In the "Doomsday Book" of 1876, compiled by authority of Parliament, "George Molineux, of Lewes," is set down as the owner of 418 acres, 1 rood, and 16 perches, of which the estate formerly known as Moon's Farm, Isfield, comprising about 120 acres, he inherited from his father. He subsequently purchased the small property called Oaklands, in the same parish, and in 1878 he became the possessor of the Mountfield estate at Lewes, including the Convent garden, and the ground commonly known as the "Dripping Pan," besides several farms, containing in the aggregate about 366 acres, in the parishes of Warbleton and Hurstmonceaux. In 1880 he became the purchaser of the property known as Barcombe Mill Farm, situate in Barcombe, Sussex.

Joseph, second son of George Molineux, senior, married 20th October, 1857, Caroline, daughter of the Rev. E. Symons, Rector of Ringmer, Sussex, and died in 1876, leaving several daughters.

Thomas, the third son, S.C.L. of Trinity College, Oxford, was some time Rector of Waberthwaite, Cumberland.

Charles, the fifth son, and Apsley Brett, the youngest, both died unmarried.

Benjamin Molineux, fifth and youngest son of John Molineux the elder, of Wolverhampton, established himself as a merchant and banker in his native town, and died in 1772 at his residence, Molineux House, leaving by his wife, Elizabeth, daughter of —— Fieldhouse, an only son, George, and two daughters, the eldest of whom, Sarah, became the wife of Lewis Clutterbuck, of Ford House, Byshbury, Wolverhampton, second son of Daniel Clutterbuck, a banker at Bath, and nephew of Bryan Edwards, M.P. Mary, the second daughter, married her cousin, Richard Molineux, banker, of Wolverhampton.

George, only son of Benjamin Molineux, succeeded his father as a banker and iron merchant at Dudley and Wolverhampton. He was a magistrate for Staffordshire, and filled the ofice of High Sheriff for the county in 1791, being the first inhabitant of Wolverhampton upon whom the honour was conferred, the next instance being that of James Hordern, Esq., partner in the banking house of Hordern, Molineux & Co., who filled the office in 1823. George Molineux married Jane, daughter of —— Robinson, and died at Molineux House, 22nd September, 1820, leaving issue:—George Fieldhouse, of whom hereafter; Benjamin, who died unmarried; John Edmondson, who died 23rd February, 1851, unmarried; Richard, who died at Ryton in 1841; William Hamilton, Vicar of Sheriff Hales, Co. Stafford (to which living he was presented in 1823 by the Marquis of Stafford), Perpetual Curate of Acton and Bednal, in the same county, and a Prebendary of the Collegiate Church of St. Peter, Wolverhampton, who died, unmarried, 29th September, 1831; Charles Henry, banker at Dudley and Wolverhampton, and a Justice of the Peace for the counties of Stafford and Worcester, who died at Bath, unmarried, the 11th February, 1848; and three daughters, Harriet, Sarah, and Sophia, who all died unmarried.

George Fieldhouse Molineux, M.A. of Christchurch, Oxford, was presented to the rectory of Ryton, Co. Salop, in 1798, which he held for upwards of forty years; he also held the perpetual curacy of Acton Fussell, Co. Stafford, to which he was instituted in 1806; was Prebendary of Wobaston, in the Collegiate Church of St. Peter, Wolverhampton, one of the chaplains to George IV. And a magistrate for Staffordshire. He was also one of the trustees of the Wolverhampton Free Grammar School. He died the 30th September, 1840, and was buried at Ryton. By his wife, Maria, daughter of William Hardman, of Manchester, he had issue—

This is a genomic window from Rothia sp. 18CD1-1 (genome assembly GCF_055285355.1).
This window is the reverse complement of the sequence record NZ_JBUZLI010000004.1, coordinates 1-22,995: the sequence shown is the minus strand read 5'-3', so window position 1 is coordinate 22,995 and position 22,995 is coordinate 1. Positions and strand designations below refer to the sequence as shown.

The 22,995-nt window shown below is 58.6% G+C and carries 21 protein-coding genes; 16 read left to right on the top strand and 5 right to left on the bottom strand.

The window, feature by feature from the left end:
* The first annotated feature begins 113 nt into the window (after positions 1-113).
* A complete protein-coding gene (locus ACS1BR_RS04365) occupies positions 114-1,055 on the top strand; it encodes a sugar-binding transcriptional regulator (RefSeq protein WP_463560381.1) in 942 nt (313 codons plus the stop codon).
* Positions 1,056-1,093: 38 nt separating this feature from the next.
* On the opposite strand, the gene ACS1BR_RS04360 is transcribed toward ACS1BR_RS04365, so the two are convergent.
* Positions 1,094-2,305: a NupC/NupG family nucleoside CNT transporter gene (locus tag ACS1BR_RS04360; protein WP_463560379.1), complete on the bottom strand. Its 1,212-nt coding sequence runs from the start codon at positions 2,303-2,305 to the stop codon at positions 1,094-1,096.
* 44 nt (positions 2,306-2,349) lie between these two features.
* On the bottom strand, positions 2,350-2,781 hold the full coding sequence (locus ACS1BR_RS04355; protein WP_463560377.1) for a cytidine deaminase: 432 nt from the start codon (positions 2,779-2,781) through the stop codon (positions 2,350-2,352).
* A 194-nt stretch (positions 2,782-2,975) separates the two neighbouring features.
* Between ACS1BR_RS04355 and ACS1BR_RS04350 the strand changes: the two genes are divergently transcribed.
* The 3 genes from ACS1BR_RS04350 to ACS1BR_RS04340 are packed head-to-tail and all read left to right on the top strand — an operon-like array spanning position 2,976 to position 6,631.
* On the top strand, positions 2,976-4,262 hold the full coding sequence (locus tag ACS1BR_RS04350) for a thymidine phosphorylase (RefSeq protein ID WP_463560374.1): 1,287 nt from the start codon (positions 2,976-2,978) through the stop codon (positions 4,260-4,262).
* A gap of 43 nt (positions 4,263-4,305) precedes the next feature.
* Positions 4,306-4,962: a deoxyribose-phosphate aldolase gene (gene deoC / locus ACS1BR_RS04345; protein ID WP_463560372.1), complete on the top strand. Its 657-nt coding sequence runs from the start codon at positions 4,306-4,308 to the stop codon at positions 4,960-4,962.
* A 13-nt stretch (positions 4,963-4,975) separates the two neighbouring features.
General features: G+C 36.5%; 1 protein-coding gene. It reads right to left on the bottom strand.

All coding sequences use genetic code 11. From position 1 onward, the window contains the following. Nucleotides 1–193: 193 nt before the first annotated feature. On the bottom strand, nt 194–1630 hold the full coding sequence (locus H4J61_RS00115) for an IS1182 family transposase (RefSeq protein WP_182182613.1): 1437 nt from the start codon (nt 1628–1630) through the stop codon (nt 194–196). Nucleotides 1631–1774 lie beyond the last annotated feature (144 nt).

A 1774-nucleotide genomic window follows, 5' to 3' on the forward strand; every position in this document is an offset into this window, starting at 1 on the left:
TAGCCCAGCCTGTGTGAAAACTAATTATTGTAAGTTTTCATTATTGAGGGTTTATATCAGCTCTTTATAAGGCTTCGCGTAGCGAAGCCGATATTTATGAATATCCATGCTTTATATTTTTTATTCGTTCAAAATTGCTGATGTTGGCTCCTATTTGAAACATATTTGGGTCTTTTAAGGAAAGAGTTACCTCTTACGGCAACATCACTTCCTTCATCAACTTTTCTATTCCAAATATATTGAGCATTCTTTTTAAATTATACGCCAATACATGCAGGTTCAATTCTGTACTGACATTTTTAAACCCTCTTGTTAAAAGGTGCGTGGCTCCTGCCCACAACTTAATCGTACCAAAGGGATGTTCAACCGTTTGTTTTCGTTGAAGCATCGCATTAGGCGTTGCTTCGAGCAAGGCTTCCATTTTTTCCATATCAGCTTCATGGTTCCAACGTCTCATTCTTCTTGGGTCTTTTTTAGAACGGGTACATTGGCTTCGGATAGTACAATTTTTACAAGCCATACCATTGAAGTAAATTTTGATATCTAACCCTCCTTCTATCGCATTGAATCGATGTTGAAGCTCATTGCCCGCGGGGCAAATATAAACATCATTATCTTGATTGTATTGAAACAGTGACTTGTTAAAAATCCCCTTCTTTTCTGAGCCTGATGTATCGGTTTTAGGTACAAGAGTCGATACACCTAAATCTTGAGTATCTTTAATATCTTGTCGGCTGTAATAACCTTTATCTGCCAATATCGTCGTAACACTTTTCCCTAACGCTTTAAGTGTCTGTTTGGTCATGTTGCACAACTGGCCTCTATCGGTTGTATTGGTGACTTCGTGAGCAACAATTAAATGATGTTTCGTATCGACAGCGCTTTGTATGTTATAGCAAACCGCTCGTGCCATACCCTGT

George William, of Middleton, Co. Lancaster, ob. 1846 unmarried.

William Hardman, senior fellow of Clare Hall, Cambridge, and Rector of Elmsett, Suffolk, who married Elizabeth, second daughter of Edward Pemberton, J.P., of Plas Issa, Co. Flint, by whom he had two sons, William Pemberton and George William Frank (of Trinity College, Doublin, Curate of Oakford, Devonshire); and a daughter, Emily Constance.

Thomas, of Beechfield, Bowden, Co. Cheshire, silk spinner, who married Mary, daughter of William Lomas, of Manchester, and had issue—Thomas Hardman, George William, John, Emily (married 3rd February, 1874, to the Rev. John Barrett Faussett, M.A.), Fanny, Eliza, and Alice Mary (married in 1869 to the Rev. John Trew, son of the Venerable —— Trew, Archdeacon of the Bahammas).

John Hardman, of Normanton, Co. York, who married Sarah, daughter of —— Shiston, and died in 1875, without issue.

Charles Edward, of whom hereafter.

James Hardman, who died in 1817.

Richard Henry, who died in 1833.

Maria, who died inmarried in 1853.

Emily, wife of the Rev. John Lomas, of Manchester, merchant, who died a widow, April, 1880, leaving a son, George Henry, who married 14th August, 1873, Mary Elizabeth, daughter of Dr. Bluett, of the Isle of Man.

Eliza Jane, and Fanny, both unmarried.

Charles Edward Molineux, of Oakley, near Penkridge, Co. Stafford, was born at Ryton Rectory, and received his education at Brewood Grammar School. He passed his examination for the profession of a solicitor, but never practised. In 1860 he joined the 27th (Patshull) Corps of the Staffordshire Rifle Volunteers, of which he was a lieutenant until shortly before his death, and was a Justice of the Peace for Worcestershire and Staffordshire. He married, 15th March, 1845, Jane, only daughter of Orson Bidwell, of Albrighton, Co. Salop, by whom he had issue an only child, Mary Jane, wife of Frederick Staples Browne, barrister-at-law, J.P., of Brashfield House, Bicester, Oxfordshire. Charles Edward Molineux died at Oakley, the 3rd of November, 1880, in his seventieth year, and was buried at Albrighton. The funeral cortege was met at Donnington Bridge by all the non-commissioned officers of the Putshull Volunteers, and by a number of private carriages, including that of the Earl of Dartmouth.

The family residence of the Molineuxes at Wolverhampton, known as Molineux House, was purchased by Benjamin Molineux in 1744, and from him descended to his son George; at which time Shaw, in his History of Staffordshire, mentions it as "a large house with excellent gardens, commanding a beautiful view of Tettenhall and the adjoining country." Pitt also, in his Topographical History of the county, published in 1817, states that beyond the house built by the Giffords of Chillington, "is another spacious mansion with excellent walled gardens, which commands a beautiful prospect to the west, and is the residence of the Molineux family."

Charles Henry, youngest son of George Molineux, purchased the property of the treustees under his father's will. At his death, in 1848, it passed to his brother, John Edmonson Molineux, by whom it was subsequently sold.

The building for the South Staffordshire Exhibition, at Wolverhampton, opened by Lord Granville 11th May, 1869, was erected on an elevated part of the ground above the terrace, adjoining the house.